Ever wondered what the most burdensome disease is in the world today? According to the World Health Organization, the disease that robs the most adults of the most years of productive life is not AIDS, not heart disease, not cancer. It is depression. As with many conditions, mental health is widely misunderstood.
In South Africa, chronic diseases such as heart disease, diabetes, and high blood pressure are now responsible for more deaths than HIV/AIDS and tuberculosis combined. Approximately 225 South Africans die from heart disease every day, while around 10 people suffer a stroke every hour!
In 2020, the South African Depression and Anxiety Group (SADAG) received well over three hundred thousand calls asking for help and support – that’s more than three times the capacity of the FNB stadium.
Slow down for a few seconds, tune into your inner experience, and ask yourself: “How am I feeling right now? Sad, angry, happy, hopeful, excited, anxious…?” On an average day, we are often so busy focusing on tasks that we don’t pay attention to our emotions. And yet really, our emotions can actually affect our health.
When was the last time you saw an advert selling a pro-ageing face-cream? Even though ageing is the most natural part of life, we live in a world that is aggressively anti-ageing. In fact, “anti-ageing” has become an entire industry dedicated to promote, sell and obsess over how young you look.
We live in a switched-on world in which it’s almost unthinkable to be without social media for so much as a day. According to Statista, a company specialising in market and consumer data, around 30 million South Africans were on social networking sites in 2019. What’s more, this number is set to grow to close to 50 million by 2026!
There’s no two ways about it: being bullied isn’t just tough in the moment, it continues to take a toll in other areas of your life. Bullying leaves a trail of destruction in its wake. It shatters your self-esteem and increases your risk of anxiety, depression, sleep disturbance and self-harm. It can even result in physical health problems like high blood pressure, stomach pain and poor appetite.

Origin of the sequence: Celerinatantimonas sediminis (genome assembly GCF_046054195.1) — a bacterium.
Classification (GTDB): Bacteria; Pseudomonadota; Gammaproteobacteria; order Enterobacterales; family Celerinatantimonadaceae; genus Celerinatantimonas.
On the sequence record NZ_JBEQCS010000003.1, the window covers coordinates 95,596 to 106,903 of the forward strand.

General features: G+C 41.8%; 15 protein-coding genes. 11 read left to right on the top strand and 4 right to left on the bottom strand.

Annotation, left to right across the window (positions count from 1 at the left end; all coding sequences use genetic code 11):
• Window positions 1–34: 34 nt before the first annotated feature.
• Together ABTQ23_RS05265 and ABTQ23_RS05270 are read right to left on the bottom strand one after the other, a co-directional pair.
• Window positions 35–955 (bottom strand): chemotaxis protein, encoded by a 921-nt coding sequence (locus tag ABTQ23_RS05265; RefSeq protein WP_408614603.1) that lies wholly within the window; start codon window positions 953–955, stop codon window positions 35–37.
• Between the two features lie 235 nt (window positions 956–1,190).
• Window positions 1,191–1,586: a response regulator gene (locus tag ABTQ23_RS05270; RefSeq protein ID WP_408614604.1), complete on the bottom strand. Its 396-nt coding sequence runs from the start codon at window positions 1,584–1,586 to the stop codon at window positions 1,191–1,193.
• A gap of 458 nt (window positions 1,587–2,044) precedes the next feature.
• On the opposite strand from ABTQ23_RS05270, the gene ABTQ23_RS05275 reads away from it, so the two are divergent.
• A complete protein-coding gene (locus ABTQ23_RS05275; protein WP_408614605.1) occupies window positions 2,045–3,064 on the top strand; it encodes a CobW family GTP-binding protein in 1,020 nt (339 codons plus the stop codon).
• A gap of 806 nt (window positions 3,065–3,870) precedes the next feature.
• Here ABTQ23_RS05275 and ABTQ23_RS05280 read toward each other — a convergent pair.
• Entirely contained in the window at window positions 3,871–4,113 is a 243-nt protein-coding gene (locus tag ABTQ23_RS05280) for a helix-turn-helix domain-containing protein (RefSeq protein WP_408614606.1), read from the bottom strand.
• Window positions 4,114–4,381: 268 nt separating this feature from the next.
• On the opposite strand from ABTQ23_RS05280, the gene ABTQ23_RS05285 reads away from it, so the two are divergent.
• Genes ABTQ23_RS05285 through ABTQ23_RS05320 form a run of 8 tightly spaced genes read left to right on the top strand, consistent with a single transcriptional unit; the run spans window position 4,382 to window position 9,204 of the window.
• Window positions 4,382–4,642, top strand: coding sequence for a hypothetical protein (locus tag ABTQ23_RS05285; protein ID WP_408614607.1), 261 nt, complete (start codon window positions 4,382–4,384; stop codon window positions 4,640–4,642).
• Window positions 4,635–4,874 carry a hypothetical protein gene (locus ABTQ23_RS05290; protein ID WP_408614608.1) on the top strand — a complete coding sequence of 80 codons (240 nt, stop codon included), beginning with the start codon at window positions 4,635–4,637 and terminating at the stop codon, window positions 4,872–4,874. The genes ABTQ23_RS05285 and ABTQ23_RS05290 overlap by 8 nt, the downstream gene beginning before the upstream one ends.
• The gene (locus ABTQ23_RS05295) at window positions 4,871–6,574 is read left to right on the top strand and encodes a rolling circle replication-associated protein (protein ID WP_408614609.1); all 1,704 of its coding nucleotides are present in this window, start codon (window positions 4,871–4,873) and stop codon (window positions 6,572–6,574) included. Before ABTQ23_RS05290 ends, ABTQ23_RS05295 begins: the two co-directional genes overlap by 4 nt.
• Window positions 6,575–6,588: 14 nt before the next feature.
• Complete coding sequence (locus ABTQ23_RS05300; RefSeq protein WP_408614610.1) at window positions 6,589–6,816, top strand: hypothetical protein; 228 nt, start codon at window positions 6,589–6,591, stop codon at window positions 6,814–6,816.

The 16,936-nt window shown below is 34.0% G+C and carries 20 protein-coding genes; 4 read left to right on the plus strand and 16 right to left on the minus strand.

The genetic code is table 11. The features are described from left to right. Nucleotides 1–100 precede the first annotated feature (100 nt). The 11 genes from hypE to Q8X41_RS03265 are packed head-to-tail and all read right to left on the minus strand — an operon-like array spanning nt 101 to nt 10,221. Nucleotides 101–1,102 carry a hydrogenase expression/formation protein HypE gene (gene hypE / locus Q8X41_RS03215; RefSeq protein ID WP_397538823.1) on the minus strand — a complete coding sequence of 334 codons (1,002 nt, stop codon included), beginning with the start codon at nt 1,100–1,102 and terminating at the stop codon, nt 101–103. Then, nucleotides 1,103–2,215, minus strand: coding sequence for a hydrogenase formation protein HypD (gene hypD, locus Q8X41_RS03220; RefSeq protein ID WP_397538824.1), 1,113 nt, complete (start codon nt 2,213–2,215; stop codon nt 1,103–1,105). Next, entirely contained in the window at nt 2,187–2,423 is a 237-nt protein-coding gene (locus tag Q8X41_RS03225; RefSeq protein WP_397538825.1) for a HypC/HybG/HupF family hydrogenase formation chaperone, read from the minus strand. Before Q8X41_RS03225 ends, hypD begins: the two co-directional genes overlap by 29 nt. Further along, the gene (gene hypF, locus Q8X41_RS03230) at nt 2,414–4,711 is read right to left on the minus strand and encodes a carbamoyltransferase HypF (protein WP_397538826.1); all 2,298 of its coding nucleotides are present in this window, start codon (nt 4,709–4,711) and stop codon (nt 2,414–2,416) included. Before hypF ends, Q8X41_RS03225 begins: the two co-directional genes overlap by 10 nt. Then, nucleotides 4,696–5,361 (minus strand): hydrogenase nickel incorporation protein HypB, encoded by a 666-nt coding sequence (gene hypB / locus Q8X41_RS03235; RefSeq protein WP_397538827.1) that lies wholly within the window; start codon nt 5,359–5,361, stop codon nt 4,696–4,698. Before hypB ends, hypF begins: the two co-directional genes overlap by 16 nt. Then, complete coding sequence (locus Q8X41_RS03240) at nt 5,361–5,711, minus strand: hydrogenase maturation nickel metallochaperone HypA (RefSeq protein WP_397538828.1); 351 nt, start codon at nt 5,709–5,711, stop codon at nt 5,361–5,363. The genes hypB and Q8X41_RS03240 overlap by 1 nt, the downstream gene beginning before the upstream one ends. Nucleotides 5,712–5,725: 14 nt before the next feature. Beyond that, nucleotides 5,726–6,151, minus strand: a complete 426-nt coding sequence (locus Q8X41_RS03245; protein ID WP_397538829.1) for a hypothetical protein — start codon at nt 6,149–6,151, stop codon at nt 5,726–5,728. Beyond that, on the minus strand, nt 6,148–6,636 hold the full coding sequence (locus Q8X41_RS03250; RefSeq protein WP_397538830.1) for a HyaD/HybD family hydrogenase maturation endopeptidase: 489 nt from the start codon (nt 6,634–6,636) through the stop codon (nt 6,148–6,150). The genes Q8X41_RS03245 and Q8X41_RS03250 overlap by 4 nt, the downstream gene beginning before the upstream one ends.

It’s something that has puzzled researchers from the start of the pandemic – why do some people experience severe illness, and others do not? These differences extend beyond known risk factors – like age, and existing disease. To answer this question, researchers began studying the genetics of people exposed to the SARS-CoV-2 virus and were able to identify links between developing the disease and variations in specific parts of their DNA.
The pandemic has highlighted the idea of a disease being front and center in all aspects of our lives. However, for someone living with a chronic condition, this has been their reality long before COVID-19 came along, and the pandemic has simply made things worse. Economic, social and psychological distress is common amongst those living with chronic conditions, such as tuberculosis (TB).
Underlying all human rights is a deep respect for human life. There are those passionate people whose daily lives center around defending and upholding these precious rights so that we can all live in a more caring and just world. Each one of us can take inspiration from this and make choices that demonstrate how our own personal values uphold human rights.